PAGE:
York County Republican state Rep. Seth Grove, the acting chairman of the House State Government Committee, on Friday defended his push for a legislative audit of the general election and questioned why a voting systems supplier pulled out of its appearance before his committee.
“My job is to figure out what happened and how we do it better,” Grove told the USA TODAY Network following a press conference in Harrisburg during which he called out Dominion Voting Systems officials for canceling an appearance before the State Government Committee.
“If they have nothing to hide, why are they hiding from us?” Grove said during the press conference.
Dominion voting equipment is used by 1.3 million voters in 14 Pennsylvania counties: York, Erie, Montgomery, Bedford, Armstrong, Carbon, Crawford, Clarion, Fayette, Luzerne, Fulton, Jefferson, Pike and Warren.
President Donald Trump has targeted Dominion and accused it of helping President-elect Joe Biden win Pennsylvania, Georgia and Arizona, Bloomberg.com reported.
Dominion has a statement on its website addressing rumors and accusations, as well as noting that the U.S. Department of Homeland Security’s Cybersecurity and Infrastructure Security Agency (CISA) found no evidence of lost or deleted votes and called the election “the most secure in American history.”
Christopher Krebs, the director of CISA during the election, was fired by Trump via a Twitter post on Nov. 17.
Grove insisted on Friday that Dominion could have put any allegations to rest by meeting with his committee. “I’m really mad and frustrated we couldn’t,” he said.
“I want it off the table so we can focus on the actual election process administration and laws of the commonwealth,” Grove said. “That’s my focus. I can’t get there with all this other noise and sound out there.”
Dominion, Grove said, cited potential litigation as a reason for not making officials available, an answer he deemed “unacceptable.” Now, Grove said, he will simply plan on Dominion officials coming to the State Government Committee when the new legislative session starts in January.
“We’re going to follow-up with them. They know I’m not happy,” he said. “I’m going to make an offer again to bring them back and they’d better be ready.”
On Thursday, Grove saw the House, in a mostly party-line vote, pass House Resolution 1100, which would direct the bicameral and bipartisan Legislative Budget and Finance Committee to conduct a risk-limiting audit of the election.
With Trump’s campaign still battling in the courts over Pennsylvania’s election results and some Republicans continuing to level evidence-free fraud allegations, the move for a separate audit has caused Democrats to decry the effort as just another attempt to undermine Biden’s victory.
State Rep. Kevin Boyle, D-Philadelphia, the minority chairman of the State Government Committee, blasted House Republicans on Nov. 10 after they called for a committee with subpoena power to audit the election.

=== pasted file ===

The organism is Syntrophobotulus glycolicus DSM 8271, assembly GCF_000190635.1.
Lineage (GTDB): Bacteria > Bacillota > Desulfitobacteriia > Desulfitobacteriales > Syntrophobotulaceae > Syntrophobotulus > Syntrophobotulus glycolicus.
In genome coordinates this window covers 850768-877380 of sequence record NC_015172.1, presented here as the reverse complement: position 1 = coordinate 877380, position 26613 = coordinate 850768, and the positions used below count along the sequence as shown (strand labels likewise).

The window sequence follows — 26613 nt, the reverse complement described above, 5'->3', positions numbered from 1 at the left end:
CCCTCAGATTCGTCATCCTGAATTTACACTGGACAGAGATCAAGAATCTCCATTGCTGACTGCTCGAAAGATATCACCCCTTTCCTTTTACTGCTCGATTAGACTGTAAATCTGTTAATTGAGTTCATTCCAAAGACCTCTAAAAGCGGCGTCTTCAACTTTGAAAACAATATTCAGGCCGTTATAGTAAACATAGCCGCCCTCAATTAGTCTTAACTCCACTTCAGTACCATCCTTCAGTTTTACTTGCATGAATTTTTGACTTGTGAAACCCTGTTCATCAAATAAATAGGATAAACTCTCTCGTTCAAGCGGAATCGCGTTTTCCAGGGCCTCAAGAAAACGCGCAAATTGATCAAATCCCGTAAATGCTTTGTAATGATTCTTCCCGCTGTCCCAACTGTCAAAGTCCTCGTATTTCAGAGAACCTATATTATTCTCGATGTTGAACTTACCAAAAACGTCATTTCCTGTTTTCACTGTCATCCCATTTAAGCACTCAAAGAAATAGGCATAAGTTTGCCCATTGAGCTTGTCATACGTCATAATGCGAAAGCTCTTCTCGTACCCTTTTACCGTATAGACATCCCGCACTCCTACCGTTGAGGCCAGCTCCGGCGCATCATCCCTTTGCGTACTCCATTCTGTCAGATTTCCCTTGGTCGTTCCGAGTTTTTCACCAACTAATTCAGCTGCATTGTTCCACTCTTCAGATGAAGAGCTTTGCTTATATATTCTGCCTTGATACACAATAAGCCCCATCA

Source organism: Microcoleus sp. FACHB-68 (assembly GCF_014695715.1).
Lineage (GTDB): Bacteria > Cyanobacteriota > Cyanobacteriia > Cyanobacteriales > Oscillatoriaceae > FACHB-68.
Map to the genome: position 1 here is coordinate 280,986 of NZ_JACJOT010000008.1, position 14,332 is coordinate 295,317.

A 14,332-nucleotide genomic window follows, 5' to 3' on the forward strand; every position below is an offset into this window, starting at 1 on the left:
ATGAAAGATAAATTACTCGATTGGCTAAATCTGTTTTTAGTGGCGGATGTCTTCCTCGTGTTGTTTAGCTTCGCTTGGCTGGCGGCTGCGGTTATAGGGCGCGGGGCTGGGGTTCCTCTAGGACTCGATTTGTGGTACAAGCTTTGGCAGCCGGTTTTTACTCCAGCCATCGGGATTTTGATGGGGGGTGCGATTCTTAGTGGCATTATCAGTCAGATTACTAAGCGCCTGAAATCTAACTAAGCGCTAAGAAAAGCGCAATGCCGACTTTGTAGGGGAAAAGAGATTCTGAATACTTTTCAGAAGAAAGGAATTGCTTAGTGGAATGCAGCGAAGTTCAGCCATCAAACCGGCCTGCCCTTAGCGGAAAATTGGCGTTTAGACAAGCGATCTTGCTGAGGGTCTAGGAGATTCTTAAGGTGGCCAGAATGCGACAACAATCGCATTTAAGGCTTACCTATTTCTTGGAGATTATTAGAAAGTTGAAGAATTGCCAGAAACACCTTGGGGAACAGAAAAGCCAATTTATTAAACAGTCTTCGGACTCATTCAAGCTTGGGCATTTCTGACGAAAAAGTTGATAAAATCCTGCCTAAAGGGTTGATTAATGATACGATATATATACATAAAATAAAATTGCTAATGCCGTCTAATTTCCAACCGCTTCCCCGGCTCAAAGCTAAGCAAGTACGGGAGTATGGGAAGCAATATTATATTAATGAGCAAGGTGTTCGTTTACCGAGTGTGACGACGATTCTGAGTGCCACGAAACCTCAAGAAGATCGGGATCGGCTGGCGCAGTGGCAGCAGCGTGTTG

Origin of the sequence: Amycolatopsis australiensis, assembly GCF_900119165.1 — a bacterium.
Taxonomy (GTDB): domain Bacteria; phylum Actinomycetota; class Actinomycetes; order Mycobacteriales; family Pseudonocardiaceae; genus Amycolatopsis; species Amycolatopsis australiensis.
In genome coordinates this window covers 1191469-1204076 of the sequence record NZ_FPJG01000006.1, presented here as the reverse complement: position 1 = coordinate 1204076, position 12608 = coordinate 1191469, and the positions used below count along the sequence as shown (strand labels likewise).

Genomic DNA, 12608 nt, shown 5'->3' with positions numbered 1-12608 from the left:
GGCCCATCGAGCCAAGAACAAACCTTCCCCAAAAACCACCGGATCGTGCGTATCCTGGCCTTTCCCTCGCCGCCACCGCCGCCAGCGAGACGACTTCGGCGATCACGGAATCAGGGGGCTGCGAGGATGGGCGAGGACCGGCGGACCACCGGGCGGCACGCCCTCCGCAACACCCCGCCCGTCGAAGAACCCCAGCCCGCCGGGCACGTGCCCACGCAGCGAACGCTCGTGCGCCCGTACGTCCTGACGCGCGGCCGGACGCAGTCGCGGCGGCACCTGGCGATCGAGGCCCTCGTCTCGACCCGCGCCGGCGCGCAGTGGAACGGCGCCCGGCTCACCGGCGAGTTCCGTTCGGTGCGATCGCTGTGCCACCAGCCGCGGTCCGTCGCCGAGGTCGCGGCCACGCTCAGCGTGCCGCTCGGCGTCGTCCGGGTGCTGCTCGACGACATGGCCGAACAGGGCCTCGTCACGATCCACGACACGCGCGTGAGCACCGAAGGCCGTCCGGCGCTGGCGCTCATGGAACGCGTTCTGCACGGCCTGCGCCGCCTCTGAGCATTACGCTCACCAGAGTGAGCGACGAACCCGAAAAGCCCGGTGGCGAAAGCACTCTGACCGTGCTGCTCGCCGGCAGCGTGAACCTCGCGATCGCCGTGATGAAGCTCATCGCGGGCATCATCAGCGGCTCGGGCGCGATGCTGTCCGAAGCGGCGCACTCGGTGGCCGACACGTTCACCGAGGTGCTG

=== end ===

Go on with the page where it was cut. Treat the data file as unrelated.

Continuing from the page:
“If you want to ensure that the election process here in Pennsylvania is fair and free, you can start by not sowing doubt and discord without evidence of any wrongdoing,” Boyle said.
During the debate on Thursday over the resolution, Boyle said, “This resolution must not in any way delay certification of the presidential election by Dec. 8. If it did, I would view it as a complete attack on democracy here in Pennsylvania.”
Grove, though, said he merely wants to examine the election process, including the curing of ballots and an incident in Allegheny County where a vendor mailed out 29,000 incorrect mail-in ballots to voters, forcing the county to process them separately.
“I don’t have the power to change anything in the election,” Grove said. “I can’t do anything, but I can, moving forward, make sure we have a better process for our residents.”
Wanda Murren, a spokeswoman for the Pennsylvania Department of State, said that post-election audits “are already standard practice for the administration,” including risk-limiting audits using statistical methods “to confirm whether reported election outcomes are correct and to detect possible interference.”
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Murren said that 26 counties have completed the first phase of the pilot risk-limiting audit to be reviewed by national “leading experts” from VotingWorks, the Brennan Center for Justice at New York University’s School of Law, and the Verified Voting Foundation.
Drawing a clear distinction, Murren said that the audits involve “experienced professionals” at the state department and county offices. “The Legislative Budget Finance Committee has no expertise or role in election administration, and it is inappropriate to pretend it does,” she said.
“Allegations of fraud and illegal activity have been repeatedly debunked and dismissed by the courts,” Murren said. “Those attacks against the core values of Americans are intended to undermine our democracy, and we must reject them.”
But, Grove responded that the Legislative Budget and Finance Committee is bipartisan and, unlike the Department of State, has “no stake” in the election results. “I don’t know what’s more independent than that,” he said.
Grove said he wants to work with the Department of State to address any issues. “I don’t know why they don’t want to,” he said. “That’s questionable.”
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